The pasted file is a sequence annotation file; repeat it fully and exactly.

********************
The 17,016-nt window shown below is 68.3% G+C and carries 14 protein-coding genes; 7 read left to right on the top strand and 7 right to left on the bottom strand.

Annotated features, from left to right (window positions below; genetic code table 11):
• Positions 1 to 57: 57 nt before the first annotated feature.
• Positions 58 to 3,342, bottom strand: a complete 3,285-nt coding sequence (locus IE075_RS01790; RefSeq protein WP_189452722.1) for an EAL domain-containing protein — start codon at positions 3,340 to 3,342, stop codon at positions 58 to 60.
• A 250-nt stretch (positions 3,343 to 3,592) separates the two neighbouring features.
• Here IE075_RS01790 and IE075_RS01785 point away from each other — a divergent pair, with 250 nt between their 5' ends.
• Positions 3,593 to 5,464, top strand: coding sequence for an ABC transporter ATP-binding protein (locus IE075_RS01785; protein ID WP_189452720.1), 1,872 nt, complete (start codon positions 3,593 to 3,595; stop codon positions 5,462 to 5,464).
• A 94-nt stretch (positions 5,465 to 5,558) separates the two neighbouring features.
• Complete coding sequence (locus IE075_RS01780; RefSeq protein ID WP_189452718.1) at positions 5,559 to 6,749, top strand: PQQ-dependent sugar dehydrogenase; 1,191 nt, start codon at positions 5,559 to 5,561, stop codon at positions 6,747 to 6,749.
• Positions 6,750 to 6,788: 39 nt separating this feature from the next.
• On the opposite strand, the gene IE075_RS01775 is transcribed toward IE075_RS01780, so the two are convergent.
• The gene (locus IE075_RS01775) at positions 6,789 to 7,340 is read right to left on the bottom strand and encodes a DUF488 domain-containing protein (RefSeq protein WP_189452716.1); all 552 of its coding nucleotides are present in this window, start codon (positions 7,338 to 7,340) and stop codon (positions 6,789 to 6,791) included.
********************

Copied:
The 17,016-nt window shown below is 68.3% G+C and carries 14 protein-coding genes; 7 read left to right on the top strand and 7 right to left on the bottom strand.

Annotated features, from left to right (window positions below; genetic code table 11):
• Positions 1 to 57: 57 nt before the first annotated feature.
• Positions 58 to 3,342, bottom strand: a complete 3,285-nt coding sequence (locus IE075_RS01790; RefSeq protein WP_189452722.1) for an EAL domain-containing protein — start codon at positions 3,340 to 3,342, stop codon at positions 58 to 60.
• A 250-nt stretch (positions 3,343 to 3,592) separates the two neighbouring features.
• Here IE075_RS01790 and IE075_RS01785 point away from each other — a divergent pair, with 250 nt between their 5' ends.
• Positions 3,593 to 5,464, top strand: coding sequence for an ABC transporter ATP-binding protein (locus IE075_RS01785; protein ID WP_189452720.1), 1,872 nt, complete (start codon positions 3,593 to 3,595; stop codon positions 5,462 to 5,464).
• A 94-nt stretch (positions 5,465 to 5,558) separates the two neighbouring features.
• Complete coding sequence (locus IE075_RS01780; RefSeq protein ID WP_189452718.1) at positions 5,559 to 6,749, top strand: PQQ-dependent sugar dehydrogenase; 1,191 nt, start codon at positions 5,559 to 5,561, stop codon at positions 6,747 to 6,749.
• Positions 6,750 to 6,788: 39 nt separating this feature from the next.
• On the opposite strand, the gene IE075_RS01775 is transcribed toward IE075_RS01780, so the two are convergent.
• The gene (locus IE075_RS01775) at positions 6,789 to 7,340 is read right to left on the bottom strand and encodes a DUF488 domain-containing protein (RefSeq protein WP_189452716.1); all 552 of its coding nucleotides are present in this window, start codon (positions 7,338 to 7,340) and stop codon (positions 6,789 to 6,791) included.